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Truth:  Over my lifetime I have allowed friends to enter and exit my life, without valuing them adequately...all too often without putting forth the hard work that is required to maintain and nurture those relationships.

Consequences:  I have fewer friends than I could have.

Truth:  I have a good friend who doesn't have a violent bone in his body, but made a stupid mistake.

Consequences:  He was arrested in February of this year, and is now in prison.

I am thinking of him now, and I miss him.  I wonder what he will be like when he leaves the justice system 2 years from now.  Will he be the same?  Will I be there to greet him?  What lays in store for him?

Seneca Doane recently published a diary soliciting help for a guy that he admitted up front was likely a "bad dude" incarcerated in California.  I offered what advice I could.  As I did so, I was thinking of my own friend...in prison here in Oregon.  He's not a bad dude.  He is, in fact, a man who comes as close to being a brother to me as one can come without sharing blood.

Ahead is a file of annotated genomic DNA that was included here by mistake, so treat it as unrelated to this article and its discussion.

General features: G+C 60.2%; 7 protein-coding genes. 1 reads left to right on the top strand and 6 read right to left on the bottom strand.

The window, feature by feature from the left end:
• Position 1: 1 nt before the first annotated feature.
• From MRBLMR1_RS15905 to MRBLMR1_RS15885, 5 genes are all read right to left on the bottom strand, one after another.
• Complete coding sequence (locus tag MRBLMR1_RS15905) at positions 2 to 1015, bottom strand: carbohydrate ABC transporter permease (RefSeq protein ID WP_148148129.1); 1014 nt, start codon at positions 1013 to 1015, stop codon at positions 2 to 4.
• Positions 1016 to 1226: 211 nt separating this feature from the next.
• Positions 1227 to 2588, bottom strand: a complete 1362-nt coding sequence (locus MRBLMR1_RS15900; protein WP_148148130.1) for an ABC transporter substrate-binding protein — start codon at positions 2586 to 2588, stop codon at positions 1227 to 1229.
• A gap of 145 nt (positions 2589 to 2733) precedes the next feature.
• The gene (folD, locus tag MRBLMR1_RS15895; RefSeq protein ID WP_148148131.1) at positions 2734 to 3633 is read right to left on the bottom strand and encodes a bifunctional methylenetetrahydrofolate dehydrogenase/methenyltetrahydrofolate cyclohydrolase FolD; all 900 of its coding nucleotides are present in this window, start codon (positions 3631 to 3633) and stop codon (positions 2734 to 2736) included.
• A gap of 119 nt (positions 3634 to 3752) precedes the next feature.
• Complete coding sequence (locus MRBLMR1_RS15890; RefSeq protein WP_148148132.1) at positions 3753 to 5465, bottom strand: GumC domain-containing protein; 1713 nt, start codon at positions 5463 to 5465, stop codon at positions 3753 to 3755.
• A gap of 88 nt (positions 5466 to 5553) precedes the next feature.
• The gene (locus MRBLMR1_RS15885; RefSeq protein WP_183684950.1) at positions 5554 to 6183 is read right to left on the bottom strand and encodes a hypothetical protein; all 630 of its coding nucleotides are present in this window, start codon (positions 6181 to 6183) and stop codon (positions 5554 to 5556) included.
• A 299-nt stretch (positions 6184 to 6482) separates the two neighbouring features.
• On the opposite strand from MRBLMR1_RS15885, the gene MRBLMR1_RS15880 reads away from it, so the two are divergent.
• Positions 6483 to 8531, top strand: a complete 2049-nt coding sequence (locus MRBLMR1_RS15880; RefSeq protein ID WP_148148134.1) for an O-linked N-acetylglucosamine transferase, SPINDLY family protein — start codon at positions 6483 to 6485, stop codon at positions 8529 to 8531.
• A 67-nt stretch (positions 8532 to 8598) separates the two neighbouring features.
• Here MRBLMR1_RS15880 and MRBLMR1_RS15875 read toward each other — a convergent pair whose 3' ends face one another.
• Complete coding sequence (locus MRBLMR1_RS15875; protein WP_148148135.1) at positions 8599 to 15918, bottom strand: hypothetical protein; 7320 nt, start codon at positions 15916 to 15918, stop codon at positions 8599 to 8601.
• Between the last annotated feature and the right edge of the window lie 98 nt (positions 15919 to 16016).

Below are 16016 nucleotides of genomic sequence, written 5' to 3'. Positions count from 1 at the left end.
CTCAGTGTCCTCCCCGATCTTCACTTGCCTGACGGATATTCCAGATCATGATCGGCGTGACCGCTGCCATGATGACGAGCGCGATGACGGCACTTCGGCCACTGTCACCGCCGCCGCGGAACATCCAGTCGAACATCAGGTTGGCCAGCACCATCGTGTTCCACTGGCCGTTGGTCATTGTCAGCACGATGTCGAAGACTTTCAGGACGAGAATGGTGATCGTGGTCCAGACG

I won't go into what he did to land himself in jail, except to assure you it did not involve theft, or drugs, or physical or sexual violence.  Neither was it a white collar crime.  He made a stupid decision, and is paying dearly for it.

So, too, are his two sons.  His elderly mother.  Those he counts as his friends, of whom I am one.

I wonder about him this evening.  I often do.  How is he doing?  What is he doing?

I wonder what he will be like when he gets out.  Will he be the same?  I can't imagine that he will be.  Will we be able to pick up where we left off?  I hope so.

What will he do?  He was self employed as a court interpreter before his arrest.  That avenue of employment is closed to him now, since he is a convicted felon.  Again...he did not harm anyone...but his crime was a felony crime.  A felon is a felon...the word suggests violence.  Danger.  A person not to turn one's back upon.

I can think of no other person I know that I would choose to have my back than this man.  And I would trust him with anything.  But that's me.  I won't be able to offer him a job when he gets out.